Whilst the above sources of information are valuable, it is usually necessary to gather customer satisfaction data directly from customers. The methods used to gather customer satisfaction data depend on various factors, such as the type, number and geographical or cultural distribution of customers. The method most commonly used for gathering such data is a survey, which can be either qualitative, or quantitative, or both.
Qualitative surveys are those that are typically designed to reveal characteristics of the product, delivery or the organization that are relevant to customer satisfaction. They are typically undertaken to understand or explore individual perceptions and reactions, and to uncover ideas and issues. Whilst they are relatively flexible in application, they can be subjective.
Quantitative surveys are those that are designed to measure the degree of customer satisfaction. They are typically conducted to collect aggregate data, using fixed questions or criteria. They are used for determining status, benchmarking, or tracking changes over time.
Analysing customer satisfaction data
Once the data related to customer satisfaction has been collected analysis typically includes the degree of customer satisfaction and its trend; aspects of the organization’s product or processes that might have significant impact on satisfaction; relevant information on competitor’s or comparable organizations products and processes; and the strengths and primary areas for improvement.
Communicating and validating customer satisfaction information
Finally, once the information from the measurement and analysis of customer satisfaction data is gained, the organization should take steps to improve the products, processes or strategies by: reviewing the current customer satisfaction information; determining what information should be communicated and to whom (including customers); formulating action plans for improvement; and reviewing implementation of action plans and outcomes in appropriate forums, e.g. management reviews; and assessing the effectiveness of actions taken by validating the customer satisfaction information with other relevant business performance indicators (for example, increased demand, increased market share, increased repeat customers and increased new customers). If the customer satisfaction measurement trend is not reflected in other business performance indicators, it might point to a limitation or flaw in the customer satisfaction measurement and communication processes.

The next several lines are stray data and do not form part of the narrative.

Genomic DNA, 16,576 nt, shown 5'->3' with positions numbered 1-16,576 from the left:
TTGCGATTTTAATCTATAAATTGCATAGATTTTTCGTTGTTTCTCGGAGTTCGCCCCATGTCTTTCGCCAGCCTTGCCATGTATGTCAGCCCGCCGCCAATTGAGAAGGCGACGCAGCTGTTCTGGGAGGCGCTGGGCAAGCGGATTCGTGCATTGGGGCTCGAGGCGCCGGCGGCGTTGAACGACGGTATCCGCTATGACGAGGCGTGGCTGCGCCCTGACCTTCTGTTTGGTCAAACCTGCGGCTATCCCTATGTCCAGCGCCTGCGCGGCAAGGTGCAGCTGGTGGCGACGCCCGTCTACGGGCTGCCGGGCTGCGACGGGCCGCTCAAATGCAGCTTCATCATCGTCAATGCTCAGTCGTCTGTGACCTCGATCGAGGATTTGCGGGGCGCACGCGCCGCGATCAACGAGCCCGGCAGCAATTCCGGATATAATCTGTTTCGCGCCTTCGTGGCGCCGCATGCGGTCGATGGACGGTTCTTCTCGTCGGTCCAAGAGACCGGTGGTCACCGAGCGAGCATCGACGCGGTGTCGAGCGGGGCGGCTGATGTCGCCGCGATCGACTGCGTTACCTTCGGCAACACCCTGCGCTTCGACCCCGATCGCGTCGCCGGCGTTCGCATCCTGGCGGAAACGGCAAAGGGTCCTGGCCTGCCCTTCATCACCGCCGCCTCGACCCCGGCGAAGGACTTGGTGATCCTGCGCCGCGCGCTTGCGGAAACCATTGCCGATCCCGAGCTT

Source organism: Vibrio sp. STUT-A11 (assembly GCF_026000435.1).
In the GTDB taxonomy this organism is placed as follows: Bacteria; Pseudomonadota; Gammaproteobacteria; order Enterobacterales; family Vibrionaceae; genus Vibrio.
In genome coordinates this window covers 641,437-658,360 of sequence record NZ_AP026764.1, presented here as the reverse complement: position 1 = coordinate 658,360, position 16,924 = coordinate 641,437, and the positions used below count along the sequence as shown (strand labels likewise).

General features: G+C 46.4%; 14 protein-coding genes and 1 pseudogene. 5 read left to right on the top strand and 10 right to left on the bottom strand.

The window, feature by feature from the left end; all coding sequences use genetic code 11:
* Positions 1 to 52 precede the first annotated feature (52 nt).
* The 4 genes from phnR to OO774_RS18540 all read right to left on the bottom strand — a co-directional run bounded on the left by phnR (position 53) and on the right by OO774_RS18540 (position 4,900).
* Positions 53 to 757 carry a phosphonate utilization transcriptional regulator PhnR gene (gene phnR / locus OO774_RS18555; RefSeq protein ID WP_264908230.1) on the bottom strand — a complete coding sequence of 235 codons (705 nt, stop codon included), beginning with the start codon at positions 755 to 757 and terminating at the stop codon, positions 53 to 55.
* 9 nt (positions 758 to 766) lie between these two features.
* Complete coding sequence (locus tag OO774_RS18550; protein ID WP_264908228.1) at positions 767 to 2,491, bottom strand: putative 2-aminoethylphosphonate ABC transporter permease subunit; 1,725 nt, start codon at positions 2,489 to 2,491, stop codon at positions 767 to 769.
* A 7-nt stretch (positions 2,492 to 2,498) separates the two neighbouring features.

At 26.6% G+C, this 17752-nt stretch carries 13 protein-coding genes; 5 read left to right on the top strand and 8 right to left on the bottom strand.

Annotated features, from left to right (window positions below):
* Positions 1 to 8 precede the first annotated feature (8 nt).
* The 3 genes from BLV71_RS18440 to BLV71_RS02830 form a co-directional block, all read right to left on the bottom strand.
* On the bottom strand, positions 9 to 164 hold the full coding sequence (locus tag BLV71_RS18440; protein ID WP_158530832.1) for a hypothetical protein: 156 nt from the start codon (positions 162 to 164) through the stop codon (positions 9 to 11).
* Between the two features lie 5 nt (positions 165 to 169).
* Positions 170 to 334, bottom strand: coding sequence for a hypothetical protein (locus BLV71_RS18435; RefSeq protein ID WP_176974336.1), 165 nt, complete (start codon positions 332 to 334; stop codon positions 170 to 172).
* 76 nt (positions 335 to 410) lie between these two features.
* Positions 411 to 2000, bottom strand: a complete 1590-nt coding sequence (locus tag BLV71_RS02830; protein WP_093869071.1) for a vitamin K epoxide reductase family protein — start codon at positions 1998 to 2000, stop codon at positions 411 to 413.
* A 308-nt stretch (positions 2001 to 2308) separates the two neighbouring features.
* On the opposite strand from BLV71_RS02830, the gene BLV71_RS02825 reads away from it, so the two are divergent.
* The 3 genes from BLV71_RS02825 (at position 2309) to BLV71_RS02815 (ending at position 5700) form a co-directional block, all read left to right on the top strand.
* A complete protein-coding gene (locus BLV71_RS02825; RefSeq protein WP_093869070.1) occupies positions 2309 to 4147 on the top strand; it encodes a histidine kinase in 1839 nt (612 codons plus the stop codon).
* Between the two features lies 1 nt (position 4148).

As seen in the above discussion, customer satisfaction is an abstract concept and the actual manifestation of the state of satisfaction will vary from person to person and product to product as the state of satisfaction depends on a number of both psychological and physical variables which correlate with satisfaction behaviours such as return and recommend rate. It is therefore one of the most challenging tasks of management to ensure customer satisfaction and this article provides modern insights to close the satisfaction ‘gap’.
Berry, Leonard L.; A. Parasuraman, “Marketing Services: Competing Through Quality”, New York: Free Press, 1991
Bonacorsi, Steven. “Kano Model and Critical To Quality Tree.” Six Sigma and Lean Resources – Home, 2010.
ISO/DIS 10004 “Quality management — Customer satisfaction — Guidelines for monitoring and measuring”, International Standards Organizaiton, Geneva, 2010
Kano, Noriaki; Nobuhiku Seraku, Fumio Takahashi, Shinichi Tsuji, “Attractive quality and must-be quality” (in Japanese). Journal of the Japanese Society for Quality Control, 1984
This article was first published in The Executive Business Journal, issue number 31